For those who appreciate history and are always looking for ways to preserve the past, the new efforts to restore the historic Saddle Rock Grist Mill becomes an important project for Great Neck. A major restoration effort is underway, spearheaded by the Great Neck Historical Society, Nassau County Legislator Ellen Birnbaum and Saddle Rock Mayor Dan Levy. At the Great Neck Village Association’s Feb. 23 meeting, Historical Society President Alice Kasten told the assembled officials that the community has begun a project to restore this Nassau County-owned grist mill that was built in the 1700s.
The Grist Mill, which was added to the National Register of Historic Places in 1978, has been closed for about 20 years, according to Kasten, and neglected. At one time, the mill was open to classes of school children. The youngsters would enjoy a real tour of a working grist mill and then take home a small bag of ground flour. Both Kasten and Levy said it is “a shame” to lose this piece of history and Levy said that a working mill gives visitors a “view of how people lived on Long Island” so long ago.
Birnbaum took up the cause in December, contacting the Nassau County Department of Recreation, Parks and Museums to arrange a site visit of the Grist Mill to begin the process of reopening the museum. Birnbaum and Levy, and a large contingent of county officials and like-minded historians, visited the mill and saw firsthand the damage, due to storms (Superstorm Sandy) and neglect. Both noted that the county is the body that can apply for funds for such storm-ravaged sites.
Birnbaum, who represents Great Neck in the Nassau County Legislature, told the Great Neck Record of her concerns, terming the Grist Mill “a historic treasure in our community.” She emphasized the mill’s importance to the community: “There are signs on many streets in Great Neck leading to the Grist Mill, as if it is a tourist attraction ready to receive visitors…I am determined to see that it is once again open for school children and adults to learn about the important role that this mill played.” However, Birnbaum did add that it is unclear how much funding would be necessary for the complete restoration.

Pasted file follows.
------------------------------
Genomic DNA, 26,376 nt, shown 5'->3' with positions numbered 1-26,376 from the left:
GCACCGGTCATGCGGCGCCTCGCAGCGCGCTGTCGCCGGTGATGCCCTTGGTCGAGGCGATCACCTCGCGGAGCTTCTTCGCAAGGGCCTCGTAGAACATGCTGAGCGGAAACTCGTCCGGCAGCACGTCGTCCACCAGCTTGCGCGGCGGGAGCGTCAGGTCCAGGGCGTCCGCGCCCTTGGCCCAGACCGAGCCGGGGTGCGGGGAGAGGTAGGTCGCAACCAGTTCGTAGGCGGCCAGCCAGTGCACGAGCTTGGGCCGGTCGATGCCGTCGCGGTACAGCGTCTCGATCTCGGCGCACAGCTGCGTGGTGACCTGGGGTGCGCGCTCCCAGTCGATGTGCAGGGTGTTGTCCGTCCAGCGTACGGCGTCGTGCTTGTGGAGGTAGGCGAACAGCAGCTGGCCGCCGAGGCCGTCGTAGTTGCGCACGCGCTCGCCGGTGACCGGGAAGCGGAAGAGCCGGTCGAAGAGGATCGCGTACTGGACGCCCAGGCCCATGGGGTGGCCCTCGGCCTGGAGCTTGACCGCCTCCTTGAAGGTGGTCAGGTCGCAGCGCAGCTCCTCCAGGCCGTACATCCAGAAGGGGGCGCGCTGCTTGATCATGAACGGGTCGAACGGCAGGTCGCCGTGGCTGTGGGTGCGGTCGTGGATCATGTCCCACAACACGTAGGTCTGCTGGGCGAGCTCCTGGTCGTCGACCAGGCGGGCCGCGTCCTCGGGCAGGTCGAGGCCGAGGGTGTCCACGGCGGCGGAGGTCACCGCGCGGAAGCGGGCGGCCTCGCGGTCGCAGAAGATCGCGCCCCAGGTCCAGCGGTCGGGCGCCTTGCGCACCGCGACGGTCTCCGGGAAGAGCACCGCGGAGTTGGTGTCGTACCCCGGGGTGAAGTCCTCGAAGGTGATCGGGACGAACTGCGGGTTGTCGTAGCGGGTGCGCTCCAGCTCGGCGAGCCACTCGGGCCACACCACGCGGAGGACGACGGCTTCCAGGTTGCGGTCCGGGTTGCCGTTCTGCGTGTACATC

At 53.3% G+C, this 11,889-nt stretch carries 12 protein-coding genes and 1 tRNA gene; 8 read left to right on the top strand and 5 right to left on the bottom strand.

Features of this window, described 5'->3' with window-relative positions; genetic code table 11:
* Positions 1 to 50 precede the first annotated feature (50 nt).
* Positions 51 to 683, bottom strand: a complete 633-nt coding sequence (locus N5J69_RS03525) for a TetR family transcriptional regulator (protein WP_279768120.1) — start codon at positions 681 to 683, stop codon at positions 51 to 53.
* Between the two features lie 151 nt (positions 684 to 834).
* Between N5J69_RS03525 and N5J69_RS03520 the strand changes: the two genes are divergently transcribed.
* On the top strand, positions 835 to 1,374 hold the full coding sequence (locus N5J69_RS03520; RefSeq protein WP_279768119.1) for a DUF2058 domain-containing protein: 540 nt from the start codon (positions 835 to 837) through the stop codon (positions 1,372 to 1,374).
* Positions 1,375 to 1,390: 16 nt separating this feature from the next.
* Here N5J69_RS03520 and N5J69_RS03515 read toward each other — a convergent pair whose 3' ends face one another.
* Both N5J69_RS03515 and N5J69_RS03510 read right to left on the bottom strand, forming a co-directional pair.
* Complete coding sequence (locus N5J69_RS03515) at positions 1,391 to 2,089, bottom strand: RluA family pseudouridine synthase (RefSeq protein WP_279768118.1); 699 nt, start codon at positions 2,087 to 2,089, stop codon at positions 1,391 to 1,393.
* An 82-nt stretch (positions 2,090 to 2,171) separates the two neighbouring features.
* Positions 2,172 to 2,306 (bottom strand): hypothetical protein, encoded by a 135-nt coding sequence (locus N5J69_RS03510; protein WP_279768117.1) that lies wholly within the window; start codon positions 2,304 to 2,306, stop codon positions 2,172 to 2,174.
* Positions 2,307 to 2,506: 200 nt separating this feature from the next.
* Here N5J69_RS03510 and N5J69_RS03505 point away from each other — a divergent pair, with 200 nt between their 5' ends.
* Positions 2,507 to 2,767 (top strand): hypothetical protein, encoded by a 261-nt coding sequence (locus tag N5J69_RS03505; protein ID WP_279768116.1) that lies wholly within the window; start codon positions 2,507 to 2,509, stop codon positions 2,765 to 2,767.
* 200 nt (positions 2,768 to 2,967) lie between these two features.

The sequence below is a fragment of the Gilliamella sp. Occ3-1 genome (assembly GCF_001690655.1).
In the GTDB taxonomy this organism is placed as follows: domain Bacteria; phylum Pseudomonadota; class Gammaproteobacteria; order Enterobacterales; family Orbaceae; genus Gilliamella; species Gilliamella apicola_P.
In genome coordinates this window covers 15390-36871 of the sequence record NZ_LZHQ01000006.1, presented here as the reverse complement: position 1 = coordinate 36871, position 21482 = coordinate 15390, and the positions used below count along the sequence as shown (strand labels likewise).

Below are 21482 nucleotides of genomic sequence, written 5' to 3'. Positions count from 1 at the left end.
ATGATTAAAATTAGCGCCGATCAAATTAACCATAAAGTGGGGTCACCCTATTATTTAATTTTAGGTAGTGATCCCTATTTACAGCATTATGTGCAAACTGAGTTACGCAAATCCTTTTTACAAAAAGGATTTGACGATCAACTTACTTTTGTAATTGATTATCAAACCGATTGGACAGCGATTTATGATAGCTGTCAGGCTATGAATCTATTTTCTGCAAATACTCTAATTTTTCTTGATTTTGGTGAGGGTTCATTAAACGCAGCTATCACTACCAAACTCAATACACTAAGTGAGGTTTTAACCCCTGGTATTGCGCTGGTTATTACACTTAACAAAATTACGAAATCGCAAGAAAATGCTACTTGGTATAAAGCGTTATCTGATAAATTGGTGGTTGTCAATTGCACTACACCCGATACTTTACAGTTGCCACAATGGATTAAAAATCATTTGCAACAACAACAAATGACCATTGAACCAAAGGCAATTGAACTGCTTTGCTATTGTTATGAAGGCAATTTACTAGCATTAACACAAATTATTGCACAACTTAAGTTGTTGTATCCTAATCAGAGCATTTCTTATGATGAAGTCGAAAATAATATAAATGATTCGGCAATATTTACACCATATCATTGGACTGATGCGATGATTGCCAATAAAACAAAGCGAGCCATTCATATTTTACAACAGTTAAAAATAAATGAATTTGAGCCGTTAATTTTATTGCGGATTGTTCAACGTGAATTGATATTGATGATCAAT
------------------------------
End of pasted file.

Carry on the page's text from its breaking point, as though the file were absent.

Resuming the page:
And now, it seems that the county is ready to step up to the plate. Mary Studdert, from the county’s department of public works, told the Record that the mill is “of great importance” and that together with the village, they are in the process of planning restoration. Studdert said that the county is also working with FEMA to secure rehabilitation funds for Sandy-related damage and that in the spring, the county will be applying for available grant funds through the NYS Historical Society.
“We want to see a living, functioning museum,” Kasten said. She has already met with the Saddle Rock Elementary School decision making committee, asking for involvement via an “awareness campaign,” as the JFK Elementary School has done to help restore the Stepping Stones Lighthouse. Saddle Rock Principal Eric Nezowitz is on board, working to involve his students in such an awareness campaign.
In her concluding remarks to the GNVOA, Kasten said that the “best way to fund the Grist Mill restoration is by grants (applied for by the county).”
The Saddle Rock Grist Mill is a historic grist mill building, a two-and-a-half story gambrel-roofed structure, adjacent to a stream-fed millpond, that is supplemented by tidal water impounded by the dam. Dating back to the 18th century, it is the only extant, operating tidal grist mill on Long Island.
Anyone wishing further information or to help in the restoration, go to www.greatneckhistorical.org or contact Alice Kasten at email@example.com.